US20030028379A1 (en) * 2001-08-03 2003-02-06 Wendt David M. System for converting electronic content to a transmittable signal and transmitting the resulting signal
US20030125950A1 (en) * 2001-09-06 2003-07-03 Avila J. Albert Semi-automated intermodal voice to data transcription method and apparatus
US20030157968A1 (en) * 2002-02-18 2003-08-21 Robert Boman Personalized agent for portable devices and cellular phone
WO2003077234A1 (en) 2002-03-14 2003-09-18 Philips Intellectual Property & Standards Gmbh Text message generation
US20030200096A1 (en) * 2002-04-18 2003-10-23 Masafumi Asai Communication device, communication method, and vehicle-mounted navigation apparatus
GB2389761A (en) 2002-06-13 2003-12-17 Seiko Epson Corp A semiconductor chip which includes a text to speech (TTS) system, for a mobile telephone or other electronic product
US20040019488A1 (en) * 2002-07-23 2004-01-29 Netbytel, Inc. Email address recognition using personal information
GB2420060A (en) 2002-12-09 2006-05-10 Voice Signal Technologies Inc Activation of software on a mobile communications device
US20050086310A1 (en) * 2003-10-21 2005-04-21 General Motors Corporation Method for accessing email attachments from a mobile vehicle
US20050266831A1 (en) * 2004-04-20 2005-12-01 Voice Signal Technologies, Inc. Voice over short message service
GB2420674A (en) 2004-10-28 2006-05-31 Xcome Technology Co Ltd Communicating instant messages from one type to another
JP2006151065A (en) 2004-11-26 2006-06-15 Denso Corp Navigation device for vehicle and on-board system
US20070042812A1 (en) * 2005-06-13 2007-02-22 Basir Otman A Vehicle immersive communication system
US20070112571A1 (en) * 2005-11-11 2007-05-17 Murugappan Thirugnana Speech recognition at a mobile terminal
US20070260456A1 (en) * 2006-05-02 2007-11-08 Xerox Corporation Voice message converter
US7616943B2 (en) * 2006-06-27 2009-11-10 General Motors Company Automatic communication of personalized messages to a telematics equipped vehicle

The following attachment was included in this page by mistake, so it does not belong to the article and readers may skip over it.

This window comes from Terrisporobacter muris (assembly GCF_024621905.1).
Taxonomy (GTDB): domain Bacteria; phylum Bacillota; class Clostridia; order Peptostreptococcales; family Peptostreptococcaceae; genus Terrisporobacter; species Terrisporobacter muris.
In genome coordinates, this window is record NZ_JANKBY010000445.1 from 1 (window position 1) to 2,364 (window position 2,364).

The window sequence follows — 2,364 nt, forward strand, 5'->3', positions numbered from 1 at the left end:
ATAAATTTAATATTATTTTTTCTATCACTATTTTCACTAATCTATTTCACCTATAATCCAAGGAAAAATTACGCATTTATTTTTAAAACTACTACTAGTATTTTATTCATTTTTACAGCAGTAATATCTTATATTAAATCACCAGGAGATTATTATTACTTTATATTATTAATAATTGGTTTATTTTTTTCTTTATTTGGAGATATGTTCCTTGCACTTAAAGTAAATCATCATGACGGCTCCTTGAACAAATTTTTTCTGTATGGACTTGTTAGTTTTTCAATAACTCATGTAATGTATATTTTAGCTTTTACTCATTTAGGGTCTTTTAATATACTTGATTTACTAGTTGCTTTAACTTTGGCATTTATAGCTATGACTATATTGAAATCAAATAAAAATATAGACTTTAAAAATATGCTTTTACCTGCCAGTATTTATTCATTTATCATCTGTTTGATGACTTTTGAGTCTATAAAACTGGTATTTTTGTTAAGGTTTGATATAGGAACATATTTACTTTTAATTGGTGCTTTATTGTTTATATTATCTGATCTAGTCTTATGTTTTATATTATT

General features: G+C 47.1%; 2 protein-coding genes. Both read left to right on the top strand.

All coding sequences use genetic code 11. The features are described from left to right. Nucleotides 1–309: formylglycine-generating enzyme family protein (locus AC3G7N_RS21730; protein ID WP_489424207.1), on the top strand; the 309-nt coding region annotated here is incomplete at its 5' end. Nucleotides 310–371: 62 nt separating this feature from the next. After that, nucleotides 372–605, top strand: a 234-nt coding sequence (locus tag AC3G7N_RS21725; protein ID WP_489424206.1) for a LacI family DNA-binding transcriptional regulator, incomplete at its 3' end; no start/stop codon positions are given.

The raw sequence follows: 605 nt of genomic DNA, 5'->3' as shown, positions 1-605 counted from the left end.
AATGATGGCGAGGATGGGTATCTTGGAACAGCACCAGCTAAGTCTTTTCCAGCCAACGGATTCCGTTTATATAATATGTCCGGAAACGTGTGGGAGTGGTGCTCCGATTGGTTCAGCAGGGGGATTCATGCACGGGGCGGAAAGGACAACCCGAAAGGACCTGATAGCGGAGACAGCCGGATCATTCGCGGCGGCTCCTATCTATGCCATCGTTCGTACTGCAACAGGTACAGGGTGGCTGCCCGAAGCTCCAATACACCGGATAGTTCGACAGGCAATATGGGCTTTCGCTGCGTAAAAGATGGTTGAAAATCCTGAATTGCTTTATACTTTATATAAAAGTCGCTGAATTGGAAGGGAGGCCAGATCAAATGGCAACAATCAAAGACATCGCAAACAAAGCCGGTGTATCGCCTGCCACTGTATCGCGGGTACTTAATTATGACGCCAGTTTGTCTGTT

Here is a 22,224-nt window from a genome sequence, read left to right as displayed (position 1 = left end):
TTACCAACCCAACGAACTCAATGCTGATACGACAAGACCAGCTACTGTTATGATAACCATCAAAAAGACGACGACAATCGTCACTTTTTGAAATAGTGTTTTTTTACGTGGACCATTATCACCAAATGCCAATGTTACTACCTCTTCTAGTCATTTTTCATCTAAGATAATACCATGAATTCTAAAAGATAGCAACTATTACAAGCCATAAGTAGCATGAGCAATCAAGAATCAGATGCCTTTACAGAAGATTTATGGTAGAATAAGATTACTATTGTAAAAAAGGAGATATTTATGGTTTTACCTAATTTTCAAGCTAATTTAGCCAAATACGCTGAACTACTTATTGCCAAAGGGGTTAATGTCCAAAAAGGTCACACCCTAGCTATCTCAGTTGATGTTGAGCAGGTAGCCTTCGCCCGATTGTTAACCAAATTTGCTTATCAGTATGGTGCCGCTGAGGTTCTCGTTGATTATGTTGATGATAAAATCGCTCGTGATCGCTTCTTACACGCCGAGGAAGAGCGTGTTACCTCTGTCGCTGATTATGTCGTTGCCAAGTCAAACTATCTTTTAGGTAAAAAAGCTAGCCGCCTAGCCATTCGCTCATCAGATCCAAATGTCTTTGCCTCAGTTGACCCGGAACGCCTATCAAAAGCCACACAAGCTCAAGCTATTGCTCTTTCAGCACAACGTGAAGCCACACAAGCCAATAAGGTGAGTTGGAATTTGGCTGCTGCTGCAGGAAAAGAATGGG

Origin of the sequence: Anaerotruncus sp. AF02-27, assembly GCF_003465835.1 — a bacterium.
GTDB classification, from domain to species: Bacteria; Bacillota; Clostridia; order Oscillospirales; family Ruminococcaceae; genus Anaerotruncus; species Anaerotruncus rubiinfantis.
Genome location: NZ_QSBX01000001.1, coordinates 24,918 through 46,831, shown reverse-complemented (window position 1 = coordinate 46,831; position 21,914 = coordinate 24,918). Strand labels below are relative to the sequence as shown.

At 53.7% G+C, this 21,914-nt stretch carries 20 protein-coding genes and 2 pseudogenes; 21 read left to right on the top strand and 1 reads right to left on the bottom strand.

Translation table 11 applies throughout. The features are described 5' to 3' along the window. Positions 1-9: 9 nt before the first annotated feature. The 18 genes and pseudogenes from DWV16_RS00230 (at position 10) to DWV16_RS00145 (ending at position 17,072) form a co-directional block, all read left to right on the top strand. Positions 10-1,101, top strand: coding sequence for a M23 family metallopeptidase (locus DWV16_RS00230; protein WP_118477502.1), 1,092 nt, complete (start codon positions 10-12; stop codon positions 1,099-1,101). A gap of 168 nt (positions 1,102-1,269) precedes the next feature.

Non-Patent Citations (3)

* Cited by examiner, † Cited by third party
Title
European Examination Report, EPO Application No. 06 014 254.4 dated Apr. 15, 2013.
Hoogenboom et al., "Quantifying the Market Demand for In-Vehicle Telematics Internet Services", British Telecommunications Engineering, vol. 18, No. SPEC. ISS. 02, Aug. 1999.
Lind et al., "The Network Vehicle-A Glimpse into the Future of Mobile Multi-Media", IEEE Aerospace and Electronics Systems Magazine, vol. 14, No. 9, Sep. 1999.

Cited By (3)

* Cited by examiner, † Cited by third party
Publication number Priority date Publication date Assignee Title
US20170069311A1 (en) * 2015-09-09 2017-03-09 GM Global Technology Operations LLC Adapting a speech system to user pronunciation
US9997155B2 (en) * 2015-09-09 2018-06-12 GM Global Technology Operations LLC Adapting a speech system to user pronunciation
EP3480815A1 (en) * 2017-11-06 2019-05-08 Audi Ag Voice control for a vehicle

Also Published As

Publication number Publication date
US20080133230A1 (en) 2008-06-05
EP1879000A1 (en) 2008-01-16

Similar Documents

Publication Publication Date Title
US8589157B2 (en) Replying to text messages via automated voice search techniques
US8880405B2 (en) Application text entry in a mobile environment using a speech processing facility
US9830912B2 (en) Speak and touch auto correction interface
US7996220B2 (en) System and method for providing a compensated speech recognition model for speech recognition
CN1292574C (en) Spoken user interface for speech-enabled devices
US8027836B2 (en) Phonetic decoding and concatentive speech synthesis